Spencer Bohren's music education program, Down the Dirt Road Blues, follows the journey of a single song as it travels through America's history and culture. From its pre-slavery African beginning, the song slowly transforms into Mississippi blues, Memphis dance music, a banjo tune from Appalachia, Hank Williams' early country music, Muddy Waters' electric Chicago blues, and finally into folk music and rock 'n' roll, with Bob Dylan and the Rolling Stones. Spencer's concurrent narrative gives students a historical context for the changes that drive the music forward.


Saturday, November 29, 2014

Bread at the circus: 300 years of New Orleans baking event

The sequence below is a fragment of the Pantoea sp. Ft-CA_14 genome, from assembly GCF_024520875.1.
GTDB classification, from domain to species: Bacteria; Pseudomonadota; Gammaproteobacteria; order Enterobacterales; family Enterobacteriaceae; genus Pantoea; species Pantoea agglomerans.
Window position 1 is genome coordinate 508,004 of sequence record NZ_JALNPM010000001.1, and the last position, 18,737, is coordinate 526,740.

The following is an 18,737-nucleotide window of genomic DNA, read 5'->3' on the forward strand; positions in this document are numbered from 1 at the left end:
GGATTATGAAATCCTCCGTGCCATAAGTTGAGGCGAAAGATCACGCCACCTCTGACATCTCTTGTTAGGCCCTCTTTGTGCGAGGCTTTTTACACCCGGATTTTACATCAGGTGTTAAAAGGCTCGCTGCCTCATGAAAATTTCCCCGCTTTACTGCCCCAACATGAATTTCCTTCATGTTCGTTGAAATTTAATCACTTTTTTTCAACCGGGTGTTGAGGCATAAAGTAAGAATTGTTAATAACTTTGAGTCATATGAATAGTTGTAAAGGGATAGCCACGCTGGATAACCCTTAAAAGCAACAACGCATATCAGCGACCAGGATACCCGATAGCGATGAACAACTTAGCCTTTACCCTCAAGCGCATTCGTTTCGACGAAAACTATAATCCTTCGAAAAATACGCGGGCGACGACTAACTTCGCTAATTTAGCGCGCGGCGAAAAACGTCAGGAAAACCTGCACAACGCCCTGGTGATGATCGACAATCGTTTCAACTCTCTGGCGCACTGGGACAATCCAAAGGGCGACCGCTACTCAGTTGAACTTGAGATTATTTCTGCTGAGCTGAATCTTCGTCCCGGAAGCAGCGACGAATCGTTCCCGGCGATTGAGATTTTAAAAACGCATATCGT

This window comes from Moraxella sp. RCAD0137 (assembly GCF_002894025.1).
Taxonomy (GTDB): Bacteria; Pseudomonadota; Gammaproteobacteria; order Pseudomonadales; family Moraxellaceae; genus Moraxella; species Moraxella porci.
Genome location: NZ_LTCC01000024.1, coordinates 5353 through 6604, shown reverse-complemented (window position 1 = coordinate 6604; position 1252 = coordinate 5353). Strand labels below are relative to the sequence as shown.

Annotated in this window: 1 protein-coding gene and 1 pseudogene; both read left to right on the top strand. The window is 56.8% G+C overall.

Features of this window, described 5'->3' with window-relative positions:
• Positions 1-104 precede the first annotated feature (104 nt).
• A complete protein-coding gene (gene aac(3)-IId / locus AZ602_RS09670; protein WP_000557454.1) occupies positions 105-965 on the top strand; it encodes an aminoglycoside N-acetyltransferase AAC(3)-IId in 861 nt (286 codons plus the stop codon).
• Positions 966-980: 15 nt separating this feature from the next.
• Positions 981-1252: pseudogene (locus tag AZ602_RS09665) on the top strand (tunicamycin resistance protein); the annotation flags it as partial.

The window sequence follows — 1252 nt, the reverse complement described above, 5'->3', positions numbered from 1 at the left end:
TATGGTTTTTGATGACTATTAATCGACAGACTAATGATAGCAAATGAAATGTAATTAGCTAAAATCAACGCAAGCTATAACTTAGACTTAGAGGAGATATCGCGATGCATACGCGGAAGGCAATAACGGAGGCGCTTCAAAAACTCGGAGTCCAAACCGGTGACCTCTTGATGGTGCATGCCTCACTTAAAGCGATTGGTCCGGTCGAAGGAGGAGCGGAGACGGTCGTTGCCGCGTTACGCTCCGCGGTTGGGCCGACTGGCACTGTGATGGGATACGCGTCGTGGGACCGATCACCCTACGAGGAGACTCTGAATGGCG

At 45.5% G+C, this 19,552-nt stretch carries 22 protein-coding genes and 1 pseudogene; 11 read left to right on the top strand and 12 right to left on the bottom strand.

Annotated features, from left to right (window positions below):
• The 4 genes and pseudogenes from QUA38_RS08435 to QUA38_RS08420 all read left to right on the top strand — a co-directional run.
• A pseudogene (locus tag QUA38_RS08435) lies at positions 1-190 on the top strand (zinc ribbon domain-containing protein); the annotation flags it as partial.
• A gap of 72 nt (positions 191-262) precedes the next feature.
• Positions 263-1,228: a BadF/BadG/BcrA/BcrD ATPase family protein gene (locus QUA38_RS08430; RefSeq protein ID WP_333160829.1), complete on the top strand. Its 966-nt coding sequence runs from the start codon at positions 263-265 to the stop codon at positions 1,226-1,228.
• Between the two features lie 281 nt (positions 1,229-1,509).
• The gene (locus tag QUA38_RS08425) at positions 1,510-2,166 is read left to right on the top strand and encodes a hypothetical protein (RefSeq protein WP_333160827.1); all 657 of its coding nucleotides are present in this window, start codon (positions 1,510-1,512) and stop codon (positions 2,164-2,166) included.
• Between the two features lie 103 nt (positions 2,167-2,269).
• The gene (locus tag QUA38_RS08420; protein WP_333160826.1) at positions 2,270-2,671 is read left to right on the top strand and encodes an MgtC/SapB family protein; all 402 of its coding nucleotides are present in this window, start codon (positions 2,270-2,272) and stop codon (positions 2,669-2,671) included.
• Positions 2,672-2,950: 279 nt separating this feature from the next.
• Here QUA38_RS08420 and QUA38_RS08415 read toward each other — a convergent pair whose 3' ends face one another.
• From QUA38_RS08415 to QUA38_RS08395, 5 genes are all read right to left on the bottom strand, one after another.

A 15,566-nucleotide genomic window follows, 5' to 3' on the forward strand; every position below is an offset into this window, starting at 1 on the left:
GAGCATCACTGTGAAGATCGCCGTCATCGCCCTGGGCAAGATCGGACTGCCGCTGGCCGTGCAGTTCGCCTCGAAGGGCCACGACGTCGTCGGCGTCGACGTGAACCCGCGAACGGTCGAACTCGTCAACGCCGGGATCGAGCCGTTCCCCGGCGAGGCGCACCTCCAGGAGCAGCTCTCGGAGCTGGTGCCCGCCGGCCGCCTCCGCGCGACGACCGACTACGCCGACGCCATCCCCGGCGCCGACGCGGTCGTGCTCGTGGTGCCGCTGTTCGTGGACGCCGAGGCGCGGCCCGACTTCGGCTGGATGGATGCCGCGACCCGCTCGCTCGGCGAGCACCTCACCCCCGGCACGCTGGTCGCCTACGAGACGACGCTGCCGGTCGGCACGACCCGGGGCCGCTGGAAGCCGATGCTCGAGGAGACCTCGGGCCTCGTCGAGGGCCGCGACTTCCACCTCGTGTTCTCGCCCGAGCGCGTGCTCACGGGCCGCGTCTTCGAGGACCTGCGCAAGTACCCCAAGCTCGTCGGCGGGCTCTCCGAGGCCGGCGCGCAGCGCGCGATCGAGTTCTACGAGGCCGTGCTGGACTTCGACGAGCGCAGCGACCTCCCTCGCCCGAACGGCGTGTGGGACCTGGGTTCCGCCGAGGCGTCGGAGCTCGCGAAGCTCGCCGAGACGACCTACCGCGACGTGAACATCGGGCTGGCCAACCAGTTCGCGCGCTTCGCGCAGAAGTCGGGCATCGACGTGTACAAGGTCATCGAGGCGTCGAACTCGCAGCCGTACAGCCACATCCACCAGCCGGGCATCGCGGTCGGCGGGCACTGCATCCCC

Come learn how and why bread like this has been baking every morning in New Orleans for nearly 300 years.

As historian Roger Baudier wrote, “The baking industry is regarded as the oldest business in the world. In New Orleans, founded in 1718, and for nearly 85 years the capital of a vast colonial empire, baking is also the oldest business.” We will understand the history of bakeries in New Orleans through photographs, discussions, tastings, samples, and interviews with current and former New Orleans bakers. We will look beyond and through the snow white slice of French Bread and Poor Boy bread; the event will dive into the rich history of the city and region, which was and is home to a vast quilt of bakeries, grains, flours, and styles of breads. This story, most importantly, will be told through the voices of the men and women who make our daily bread. It is important for their voices to be heard in the increasing cacophony of hyperboles and superlatives that distort the true creation of real food, by real working people.